January 26, 2014
WE ALL KNOW WHERE WE'RE HEADED:
HSAs drive greater employee health engagement (Michelle Hicks, January 24,2014, Idaho Business Review)
On Dec. 8, 2003, President George W. Bush signed the Medicare Modernization Act into law, which included not only the expansion of Medicare Part D for prescription drugs, but also the introduction of health savings accounts. Ten years later, Americans have almost $20 billion dollars invested in more than 9 million accounts, designed to help pay for eligible medical expenses when used with a high-deductible health plan.Their appeal is growing. One in four employers in 2013 said they are increasing their emphasis on high-deductible health plans with HSAs, according to the International Foundation of Employee Benefit Plans. Part of what makes them attractive to employers is that HSAs can help reduce employer health care expenses. A study by the Employee Benefit Research Institute found total health care spending for an employer with a high-deductible plan and HSA fell by 25 percent in the first year. But that's not the only draw.Employers are, of course, concerned with how much they spend on health care, but most offer it to ensure their workforce is healthy and productive. The old models of providing health plans with $10 co-pays to visit the doctor or fill a prescription don't reflect the true health care cost to employees, making them less likely to pay attention to their health or their health care spending. When they have "skin in the game" through a plan that requires them to meet a higher deductible before their benefits kick in, studies now show employees pay more attention to not only spending, but their overall health.A recent study by Buck Consultants found employees who contribute to health savings accounts generally become more engaged in managing their health after enrolling. Fifty-one percent of respondents are setting aside more money for potential health care costs than before they had HSAs, and 29 percent have more discussions with their doctors about the cost of care.
The Rise of Consumerism : Recent research reveals employees with health savings accounts are slowly becoming better consumers when it comes to buying medical care. Here's what HR can do to ride that wave to a healthier workforce. (Tom Starner, December 30, 2013, Human Resource Executive Online)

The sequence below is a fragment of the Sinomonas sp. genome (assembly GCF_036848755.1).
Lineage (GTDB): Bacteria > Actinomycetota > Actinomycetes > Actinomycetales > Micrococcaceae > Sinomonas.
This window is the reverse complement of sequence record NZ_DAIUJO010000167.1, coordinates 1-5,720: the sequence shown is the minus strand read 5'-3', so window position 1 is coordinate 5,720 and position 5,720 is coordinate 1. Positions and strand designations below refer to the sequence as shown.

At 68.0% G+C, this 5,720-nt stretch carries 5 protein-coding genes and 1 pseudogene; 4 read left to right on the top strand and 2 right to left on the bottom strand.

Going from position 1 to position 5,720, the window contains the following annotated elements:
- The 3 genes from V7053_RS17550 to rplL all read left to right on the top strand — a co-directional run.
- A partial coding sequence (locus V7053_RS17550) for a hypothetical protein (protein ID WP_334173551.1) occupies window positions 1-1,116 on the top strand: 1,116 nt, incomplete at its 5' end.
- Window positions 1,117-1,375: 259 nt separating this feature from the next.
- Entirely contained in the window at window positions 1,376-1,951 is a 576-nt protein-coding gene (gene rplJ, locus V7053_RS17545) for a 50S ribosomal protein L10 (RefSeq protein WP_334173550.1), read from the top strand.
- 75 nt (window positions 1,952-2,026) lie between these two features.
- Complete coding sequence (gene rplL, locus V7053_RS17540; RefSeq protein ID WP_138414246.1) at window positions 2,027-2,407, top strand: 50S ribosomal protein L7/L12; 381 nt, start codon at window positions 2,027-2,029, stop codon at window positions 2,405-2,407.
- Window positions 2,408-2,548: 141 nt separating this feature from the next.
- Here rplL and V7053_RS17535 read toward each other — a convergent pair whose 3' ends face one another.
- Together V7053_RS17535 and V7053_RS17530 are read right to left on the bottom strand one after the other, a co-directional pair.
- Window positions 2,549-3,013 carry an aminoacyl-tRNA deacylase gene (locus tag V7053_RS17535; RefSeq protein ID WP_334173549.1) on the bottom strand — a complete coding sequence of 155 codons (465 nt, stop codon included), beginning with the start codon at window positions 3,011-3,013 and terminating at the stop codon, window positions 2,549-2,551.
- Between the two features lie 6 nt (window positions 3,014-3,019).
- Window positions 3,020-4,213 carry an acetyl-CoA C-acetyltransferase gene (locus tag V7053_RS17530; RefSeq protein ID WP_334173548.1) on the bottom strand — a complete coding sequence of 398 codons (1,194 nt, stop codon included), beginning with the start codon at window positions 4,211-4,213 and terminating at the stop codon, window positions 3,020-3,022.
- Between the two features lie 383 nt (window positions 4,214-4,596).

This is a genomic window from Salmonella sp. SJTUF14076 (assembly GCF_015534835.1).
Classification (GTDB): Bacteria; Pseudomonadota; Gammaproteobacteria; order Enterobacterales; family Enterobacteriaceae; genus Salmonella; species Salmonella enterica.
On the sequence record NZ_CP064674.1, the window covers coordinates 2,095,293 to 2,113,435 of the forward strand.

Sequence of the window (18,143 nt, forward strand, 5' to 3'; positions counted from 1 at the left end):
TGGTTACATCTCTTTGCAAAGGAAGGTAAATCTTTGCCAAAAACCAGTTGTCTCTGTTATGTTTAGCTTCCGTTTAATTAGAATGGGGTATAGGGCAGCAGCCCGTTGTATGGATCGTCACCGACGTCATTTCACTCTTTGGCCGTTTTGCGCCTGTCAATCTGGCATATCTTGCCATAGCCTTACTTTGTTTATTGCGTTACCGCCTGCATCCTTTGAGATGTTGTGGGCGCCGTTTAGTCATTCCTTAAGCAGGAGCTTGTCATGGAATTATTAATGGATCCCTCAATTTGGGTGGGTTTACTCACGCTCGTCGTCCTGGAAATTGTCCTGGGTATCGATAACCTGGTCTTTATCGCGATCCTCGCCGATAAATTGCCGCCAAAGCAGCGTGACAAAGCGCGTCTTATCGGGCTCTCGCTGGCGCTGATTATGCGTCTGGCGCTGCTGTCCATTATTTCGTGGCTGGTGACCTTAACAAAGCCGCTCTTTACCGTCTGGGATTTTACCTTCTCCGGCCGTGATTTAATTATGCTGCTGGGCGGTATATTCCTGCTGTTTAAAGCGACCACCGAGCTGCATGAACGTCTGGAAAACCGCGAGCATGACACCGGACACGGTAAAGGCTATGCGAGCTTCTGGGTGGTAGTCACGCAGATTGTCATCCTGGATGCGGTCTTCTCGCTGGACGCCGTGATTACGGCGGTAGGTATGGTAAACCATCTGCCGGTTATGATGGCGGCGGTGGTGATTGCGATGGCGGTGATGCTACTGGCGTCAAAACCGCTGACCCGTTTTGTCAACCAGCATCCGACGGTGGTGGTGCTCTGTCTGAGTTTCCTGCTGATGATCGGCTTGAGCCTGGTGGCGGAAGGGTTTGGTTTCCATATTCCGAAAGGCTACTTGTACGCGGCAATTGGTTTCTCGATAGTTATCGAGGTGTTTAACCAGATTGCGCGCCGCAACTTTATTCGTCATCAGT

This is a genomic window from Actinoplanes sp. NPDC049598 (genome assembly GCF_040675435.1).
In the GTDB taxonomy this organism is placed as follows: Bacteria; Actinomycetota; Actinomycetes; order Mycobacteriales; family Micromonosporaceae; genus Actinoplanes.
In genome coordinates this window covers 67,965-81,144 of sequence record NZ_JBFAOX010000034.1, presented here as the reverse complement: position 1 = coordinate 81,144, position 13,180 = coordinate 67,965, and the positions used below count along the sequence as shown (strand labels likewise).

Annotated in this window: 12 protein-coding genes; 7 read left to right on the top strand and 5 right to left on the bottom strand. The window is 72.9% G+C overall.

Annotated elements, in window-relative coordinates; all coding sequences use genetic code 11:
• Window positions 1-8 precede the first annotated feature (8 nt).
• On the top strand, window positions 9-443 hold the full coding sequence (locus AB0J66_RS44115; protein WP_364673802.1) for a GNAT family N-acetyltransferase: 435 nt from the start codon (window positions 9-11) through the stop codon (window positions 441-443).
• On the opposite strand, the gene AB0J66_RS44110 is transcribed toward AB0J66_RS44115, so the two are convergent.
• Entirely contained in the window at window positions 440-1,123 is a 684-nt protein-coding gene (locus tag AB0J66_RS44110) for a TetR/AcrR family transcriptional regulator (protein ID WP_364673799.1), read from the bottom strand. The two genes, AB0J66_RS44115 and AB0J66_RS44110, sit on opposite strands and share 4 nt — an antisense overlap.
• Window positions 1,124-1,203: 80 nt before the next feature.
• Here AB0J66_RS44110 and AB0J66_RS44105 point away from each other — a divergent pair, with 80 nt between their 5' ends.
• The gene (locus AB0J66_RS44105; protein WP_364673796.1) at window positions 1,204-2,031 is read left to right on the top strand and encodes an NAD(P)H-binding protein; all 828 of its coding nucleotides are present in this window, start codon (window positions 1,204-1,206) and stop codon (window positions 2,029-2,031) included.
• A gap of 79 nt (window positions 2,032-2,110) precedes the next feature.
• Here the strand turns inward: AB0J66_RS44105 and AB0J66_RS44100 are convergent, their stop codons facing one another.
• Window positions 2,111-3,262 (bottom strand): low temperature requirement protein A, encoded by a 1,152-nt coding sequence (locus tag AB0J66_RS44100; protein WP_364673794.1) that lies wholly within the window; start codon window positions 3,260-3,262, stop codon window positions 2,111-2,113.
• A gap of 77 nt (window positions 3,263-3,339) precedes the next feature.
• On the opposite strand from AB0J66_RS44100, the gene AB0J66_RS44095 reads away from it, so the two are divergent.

Posted by Orrin Judd at January 26, 2014 6:56 AMThe health savings account and high-deductible, consumer-driven health-plan concepts are nothing new, as HSAs first hit the employer healthcare market a decade ago.And, while HSA popularity got off to a slow start, some recent studies suggest that HSAs not only are picking up steam with employers, but they also are starting to transform plan members into better healthcare consumers -- a benefit of HSAs and consumer-driven healthcare touted by vendors who offer them. [...]The Buck survey found that employees who contribute to HSAs generally become more engaged in managing their health after enrolling. For example, among the most telling findings, 51 percent of respondents set aside more money for potential medical costs than before they had HSAs. Twenty-nine percent have more discussions with their doctors about the cost of care and 13 percent more actively manage their chronic disease."In fact, respondents indicated greater engagement with each of 11 health-management activities we measured," says Atlanta-based Travis Klavohn, director of consumer health solutions at BenefitWallet. "Best of all, these results are consistent across the three surveys we conducted over a five-year period."Since HSA members are responsible for a greater portion of their health costs, they also expect plan-provided tools and resources to help them make informed, rational decisions, Klavohn adds. When ranking important HSA product features, 44 percent of respondents ranked the ability to view claims on the HSA site as most important. They ranked paying medical claims on the HSA member portal second at 35 percent."Our data shows that HSA members are making wiser healthcare decisions," Klavohn says. "They are evaluating costs more closely before receiving care, shopping for lower priced drugs and choosing less costly services. And they attribute that changed behavior to owning an HSA."Sander Domaszewicz, a principal in Mercer's Health Care practice, says offering employees proper tools and resources to help them manage their HSA spending is critical to achieving the goal of increasing their willingness to think about medical care cost and quality. He cited a 2008 Blue Cross Blue Shield Association survey that found employees who were HSA-eligible (with an account versus no account) reported that participants chose a lower cost treatment option 36 percent of the time, while 23 percent in non-CDHC traditional health plans did the same. When it came to asking their doctor about treatment costs, 52 percent with HSAs did so, while 33 percent did so in non-CDHC plans."If you give employees the tools and resources to make the best choices and don't just throw them to the wolves, they are much more willing to engage and be better healthcare consumers," he says, adding that the personal financial situation and the account portion contributed by the employer also are important. "No two HSA plans are the same, and you can have a wide variety of funding scenarios, which also can have an impact."Domaszewicz says the best practice for HR leaders is to offer both the insurance coverage portion and the HSA financial account, because both are required for real success."You need both," he says. "And you need to wrap the best possible tools and resources into the mix so employees will take on that extra accountability."